America Receives Canadian Patients To Relieve Medical Backlog

( – Canada will start sending cancer patients to America from the end of May. Backlogs in the Canadian healthcare system mean patients with severe illness will travel for treatment in Washington state and elsewhere, and the bill picked up by the Canadian taxpayer. All costs, including treatment, accommodation, and meals, will be fully covered. Health Minister Adrian Dix said, “We are not prepared to have people wait.”

Dix claims that 83% of patients in British Columbia start treatment within the 28 days recommended, but backlogs caused by staff shortages mean some patients are left to wait. Of the approximately 30,000 patients diagnosed with cancer in the region annually, almost 5,000 will be sent to America for treatment. Each patient will receive up to 12,000 radiation treatment sessions.

Backlogs are a frequent problem in the Canadian healthcare system. In 2020, almost 100,000 patients requiring life-saving surgery were left in limbo. Sherry Beattie from Ontario, who suffered a stroke, waited nearly a year for a relatively simple procedure to treat her atrial fibrillation. This condition causes irregular heartbeat and shortness of breath.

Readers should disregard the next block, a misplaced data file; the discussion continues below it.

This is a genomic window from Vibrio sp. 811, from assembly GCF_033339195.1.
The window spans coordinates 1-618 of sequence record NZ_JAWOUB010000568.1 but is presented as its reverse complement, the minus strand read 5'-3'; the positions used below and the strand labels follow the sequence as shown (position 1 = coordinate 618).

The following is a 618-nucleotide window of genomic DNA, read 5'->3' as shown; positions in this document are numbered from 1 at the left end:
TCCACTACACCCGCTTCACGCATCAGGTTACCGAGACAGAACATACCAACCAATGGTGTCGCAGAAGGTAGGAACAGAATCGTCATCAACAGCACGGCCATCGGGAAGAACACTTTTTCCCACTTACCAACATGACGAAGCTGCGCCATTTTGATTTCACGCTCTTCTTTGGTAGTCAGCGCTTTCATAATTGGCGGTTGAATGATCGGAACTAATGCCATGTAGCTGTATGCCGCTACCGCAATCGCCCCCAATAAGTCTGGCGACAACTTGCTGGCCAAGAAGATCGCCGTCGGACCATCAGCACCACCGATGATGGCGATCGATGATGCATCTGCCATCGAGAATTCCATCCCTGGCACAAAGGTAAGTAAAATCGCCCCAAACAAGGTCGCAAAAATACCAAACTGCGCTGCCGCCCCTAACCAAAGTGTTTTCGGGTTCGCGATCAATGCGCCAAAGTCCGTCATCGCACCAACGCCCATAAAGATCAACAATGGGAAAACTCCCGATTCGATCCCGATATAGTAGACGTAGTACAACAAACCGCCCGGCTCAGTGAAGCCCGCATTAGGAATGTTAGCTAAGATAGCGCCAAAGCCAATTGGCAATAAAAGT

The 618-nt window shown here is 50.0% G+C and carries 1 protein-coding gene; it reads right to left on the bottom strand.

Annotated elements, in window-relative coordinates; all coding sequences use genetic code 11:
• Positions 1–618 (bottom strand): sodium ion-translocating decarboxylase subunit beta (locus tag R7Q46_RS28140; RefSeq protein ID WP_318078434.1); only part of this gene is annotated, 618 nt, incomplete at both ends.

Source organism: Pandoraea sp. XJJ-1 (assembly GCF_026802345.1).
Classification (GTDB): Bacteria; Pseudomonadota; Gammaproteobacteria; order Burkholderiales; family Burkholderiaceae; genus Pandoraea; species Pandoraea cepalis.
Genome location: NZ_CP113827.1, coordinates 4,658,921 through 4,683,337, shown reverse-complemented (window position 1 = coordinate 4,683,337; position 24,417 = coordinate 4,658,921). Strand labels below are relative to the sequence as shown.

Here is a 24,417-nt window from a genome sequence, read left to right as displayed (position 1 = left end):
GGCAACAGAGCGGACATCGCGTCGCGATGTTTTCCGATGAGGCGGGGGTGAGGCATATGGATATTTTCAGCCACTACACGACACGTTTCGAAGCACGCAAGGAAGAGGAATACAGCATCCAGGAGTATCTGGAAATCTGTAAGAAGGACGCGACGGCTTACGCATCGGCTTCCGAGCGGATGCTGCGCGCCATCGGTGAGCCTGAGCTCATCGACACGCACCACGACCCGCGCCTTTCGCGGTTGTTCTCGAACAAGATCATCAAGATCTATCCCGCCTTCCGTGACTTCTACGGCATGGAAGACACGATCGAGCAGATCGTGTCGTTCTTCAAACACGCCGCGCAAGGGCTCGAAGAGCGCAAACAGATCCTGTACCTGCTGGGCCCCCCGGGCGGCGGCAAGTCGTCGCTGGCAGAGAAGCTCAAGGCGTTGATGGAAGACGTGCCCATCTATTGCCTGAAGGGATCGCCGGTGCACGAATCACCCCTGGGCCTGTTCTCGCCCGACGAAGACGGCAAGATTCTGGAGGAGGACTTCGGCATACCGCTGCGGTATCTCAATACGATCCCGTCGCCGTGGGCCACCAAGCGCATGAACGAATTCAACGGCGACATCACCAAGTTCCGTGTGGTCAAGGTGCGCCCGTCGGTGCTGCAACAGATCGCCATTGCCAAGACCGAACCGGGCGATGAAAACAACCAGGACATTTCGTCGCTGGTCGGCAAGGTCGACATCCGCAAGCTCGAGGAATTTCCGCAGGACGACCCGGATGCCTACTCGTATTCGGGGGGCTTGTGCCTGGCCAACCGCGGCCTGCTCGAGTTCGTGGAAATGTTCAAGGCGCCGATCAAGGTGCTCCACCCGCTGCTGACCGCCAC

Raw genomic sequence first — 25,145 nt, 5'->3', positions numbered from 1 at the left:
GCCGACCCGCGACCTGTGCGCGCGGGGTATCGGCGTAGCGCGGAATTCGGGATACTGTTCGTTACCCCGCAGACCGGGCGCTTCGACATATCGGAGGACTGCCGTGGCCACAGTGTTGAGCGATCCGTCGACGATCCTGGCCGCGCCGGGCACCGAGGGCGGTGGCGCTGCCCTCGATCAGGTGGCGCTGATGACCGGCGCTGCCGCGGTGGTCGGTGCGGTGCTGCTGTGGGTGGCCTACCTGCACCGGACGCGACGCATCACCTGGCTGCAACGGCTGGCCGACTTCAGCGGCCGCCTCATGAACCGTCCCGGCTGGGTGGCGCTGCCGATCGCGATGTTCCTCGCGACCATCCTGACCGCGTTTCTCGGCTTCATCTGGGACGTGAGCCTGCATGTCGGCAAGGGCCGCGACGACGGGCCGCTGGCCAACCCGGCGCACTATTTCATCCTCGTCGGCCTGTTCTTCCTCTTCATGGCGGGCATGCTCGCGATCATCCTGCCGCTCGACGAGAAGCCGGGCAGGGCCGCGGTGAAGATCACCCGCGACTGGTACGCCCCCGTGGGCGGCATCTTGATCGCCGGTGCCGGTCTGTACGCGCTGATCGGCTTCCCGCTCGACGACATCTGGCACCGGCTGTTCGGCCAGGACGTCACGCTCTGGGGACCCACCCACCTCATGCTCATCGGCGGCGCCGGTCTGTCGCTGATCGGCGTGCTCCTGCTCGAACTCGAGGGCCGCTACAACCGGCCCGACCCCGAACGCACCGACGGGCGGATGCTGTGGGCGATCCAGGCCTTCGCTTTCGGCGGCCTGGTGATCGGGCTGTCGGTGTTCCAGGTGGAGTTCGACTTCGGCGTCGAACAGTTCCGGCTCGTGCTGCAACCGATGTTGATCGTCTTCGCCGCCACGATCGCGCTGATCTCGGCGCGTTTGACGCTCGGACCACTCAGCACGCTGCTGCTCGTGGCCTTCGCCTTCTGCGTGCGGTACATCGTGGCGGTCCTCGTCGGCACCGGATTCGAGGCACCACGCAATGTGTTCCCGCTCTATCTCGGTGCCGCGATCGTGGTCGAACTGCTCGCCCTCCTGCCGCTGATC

In 2022, the Canadian Medical Association warned that the healthcare system was “collapsing.” Much of the problem stemmed from staff shortages and exhaustion among medical professionals. “Without new thinking and a real commitment from political leaders across the country to rebuild health care, the crisis unfolding before us will simply not be resolved,” the organization said.

The problem goes back a long way. In 2016 a public policy think tank estimated that almost 60,000 Canadians crossed the border to the US for urgent treatment. The figure jumped by 25% between 2014 and 2015. In Ontario, only three hospitals could provide stem-cell therapy to treat patients with blood disorders and some cancers, but the minimum wait for treatment was almost ten weeks. As a result, Canadians traveled to facilities in Buffalo, Cleveland, and Detroit, hoping to save themselves from the failing system north of the border.

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